Past Meetup

Data Vis Talks – Science Vis

This Meetup is past

125 people went

Location image of event venue

Details

On the 18th, we will talk about the importance of data vis in science. We're very much looking forward to have Tim Florian Horn, Director of the Zeiss-Großplanetarium Berlin talk about "Data-driven Science Visualization in 360°". Another highlight is Miriam Quick, who's in town for the School of Ma and talks about collaborations with scientists and communicating science with data vis. And we're looking forward to learn more about color with two other lightning talks. Come and join us, have a drink or two and talk about data vis!

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Tim Florian Horn

Planetariums have historically been venues that projected points of starlight on a curved ceiling, but with the advent of new technologies and software, digital "fulldome" theaters are rapidly expanding and converting planetarium domes into an immersive virtual social experience augmented by computer graphics and scientific visuals. Digital dome theaters extend educational and cultural programming beyond night-sky astronomy, including science shows both recorded and interactive, live entertainment events, and more. Their computer graphics content can range from scientific visualizations to interactive art: From scenes of melting ice caps to swirling clusters of galaxies, scientific data have the potential to tell important stories in 360° about the natural world in a manner that can be both technically accurate and stunningly beautiful. These visualizations provide a new perspective on the data for scientists and a new path for engaging the public.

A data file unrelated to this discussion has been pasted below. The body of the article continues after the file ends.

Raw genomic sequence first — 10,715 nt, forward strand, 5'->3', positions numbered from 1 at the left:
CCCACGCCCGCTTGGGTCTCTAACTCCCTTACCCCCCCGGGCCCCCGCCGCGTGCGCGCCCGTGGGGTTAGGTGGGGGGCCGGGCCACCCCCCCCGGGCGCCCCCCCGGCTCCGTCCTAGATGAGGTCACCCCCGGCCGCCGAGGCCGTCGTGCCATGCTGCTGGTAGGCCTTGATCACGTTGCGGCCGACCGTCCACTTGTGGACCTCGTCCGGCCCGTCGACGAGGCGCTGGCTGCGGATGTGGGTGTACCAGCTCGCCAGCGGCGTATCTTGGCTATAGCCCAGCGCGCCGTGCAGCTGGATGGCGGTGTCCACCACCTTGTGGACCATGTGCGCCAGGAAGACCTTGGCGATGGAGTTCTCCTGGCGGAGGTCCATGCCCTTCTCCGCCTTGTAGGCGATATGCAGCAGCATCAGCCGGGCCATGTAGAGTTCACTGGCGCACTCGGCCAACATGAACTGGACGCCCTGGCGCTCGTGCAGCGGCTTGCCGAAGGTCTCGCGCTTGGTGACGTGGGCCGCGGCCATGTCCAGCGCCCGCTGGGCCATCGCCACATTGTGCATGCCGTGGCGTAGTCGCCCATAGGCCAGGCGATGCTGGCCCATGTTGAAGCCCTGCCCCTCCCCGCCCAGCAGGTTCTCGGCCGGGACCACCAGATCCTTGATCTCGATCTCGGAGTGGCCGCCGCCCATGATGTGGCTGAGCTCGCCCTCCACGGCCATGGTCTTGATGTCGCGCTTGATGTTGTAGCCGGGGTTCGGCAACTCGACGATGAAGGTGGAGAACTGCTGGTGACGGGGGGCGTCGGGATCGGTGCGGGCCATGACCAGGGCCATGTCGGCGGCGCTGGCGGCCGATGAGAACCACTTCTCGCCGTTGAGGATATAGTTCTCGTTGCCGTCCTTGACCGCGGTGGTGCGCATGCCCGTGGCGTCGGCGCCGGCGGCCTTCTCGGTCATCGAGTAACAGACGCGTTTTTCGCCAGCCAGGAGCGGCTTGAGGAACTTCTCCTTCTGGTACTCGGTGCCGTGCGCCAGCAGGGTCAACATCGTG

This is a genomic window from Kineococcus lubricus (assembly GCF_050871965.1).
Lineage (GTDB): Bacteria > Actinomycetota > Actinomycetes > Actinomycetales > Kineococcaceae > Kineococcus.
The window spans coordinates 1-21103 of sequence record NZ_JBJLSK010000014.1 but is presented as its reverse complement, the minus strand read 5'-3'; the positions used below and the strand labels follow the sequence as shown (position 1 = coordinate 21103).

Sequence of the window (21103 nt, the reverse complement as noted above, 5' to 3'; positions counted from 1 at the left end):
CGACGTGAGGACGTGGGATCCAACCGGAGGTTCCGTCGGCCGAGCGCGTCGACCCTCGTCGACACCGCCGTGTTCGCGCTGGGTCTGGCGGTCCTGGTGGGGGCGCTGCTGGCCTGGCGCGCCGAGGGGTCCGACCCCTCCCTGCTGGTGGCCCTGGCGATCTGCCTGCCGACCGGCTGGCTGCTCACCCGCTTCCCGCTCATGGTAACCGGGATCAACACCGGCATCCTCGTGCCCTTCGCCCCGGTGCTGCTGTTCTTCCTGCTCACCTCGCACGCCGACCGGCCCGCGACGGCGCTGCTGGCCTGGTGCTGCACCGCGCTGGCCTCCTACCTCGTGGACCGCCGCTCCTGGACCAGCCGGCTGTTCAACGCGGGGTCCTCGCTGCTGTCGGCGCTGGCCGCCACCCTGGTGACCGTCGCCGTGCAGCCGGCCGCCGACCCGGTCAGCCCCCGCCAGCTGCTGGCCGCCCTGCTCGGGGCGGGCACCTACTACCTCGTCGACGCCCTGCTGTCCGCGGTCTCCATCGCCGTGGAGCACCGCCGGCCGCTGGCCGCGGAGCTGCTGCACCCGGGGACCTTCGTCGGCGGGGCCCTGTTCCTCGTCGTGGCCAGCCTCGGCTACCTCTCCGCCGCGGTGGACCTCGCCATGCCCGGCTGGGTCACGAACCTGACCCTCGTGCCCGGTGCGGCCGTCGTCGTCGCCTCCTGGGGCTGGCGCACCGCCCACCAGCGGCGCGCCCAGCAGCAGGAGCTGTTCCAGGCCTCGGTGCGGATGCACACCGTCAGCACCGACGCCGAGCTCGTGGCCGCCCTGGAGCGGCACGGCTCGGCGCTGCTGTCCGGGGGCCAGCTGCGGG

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Miriam Quick

Miriam (http://www.miriamquick.com/) (@miriamquick (https://twitter.com/miriamquick)) is a researcher specialising in information graphics. Her work has been published by the BBC, WIRED and Information is Beautiful, among others. She will talk about the challenges of communicating scientific topics to a general audience with reference to an outreach project produced in collaboration with a research scientist -- an infographic poster on the history of evolutionary theory.

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Jeremie Gerhardt

Jérémie is a color scientist. He's interested in the various ways we have to capture light and how to save images on various media (from paper to film, camera sensors...). Another aspect of his work is to study how we human are perceiving color, image quality how do we read image, how to find information into images. The fields of application and implication are endless.
In his short talk Jérémie will present a small installation using a webcam. The idea is to replace each captured frame by a mosaic of tiny images, images continuously received by the webcam. The choice of each tile image is based on the average color information of each image part. A simple image retrieval problem is then solved to find the closest image with the similar color information.

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Eduard Parsadanyan

Eduard (https://www.linkedin.com/in/parsadanyan) is a statistical programmer and biostatistician currently working in Berlin for PAREXEL International. He is passionate about healthcare, clinical research and has both biological and IT background. In his talk he will describe one of his early projects conducted in an evolutionary biology lab in St.Petersburg, Russia. This is an insightful mathematical model of color vision systems which can be used for understanding how an eye precepts colored objects. You will also know whether dogs and cats are color-blind and why dinosaurs are a reason of poor color vision among mammals.

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Two more notes: If you're organising an event related to data (vis), please announce it in the comments or come to the event and talk shortly about it there.

If you want to be a speaker at one of the following events or if you have any other comments/ideas, please write me: [masked]! I like emails.

We really hope you can make it. Don't miss it!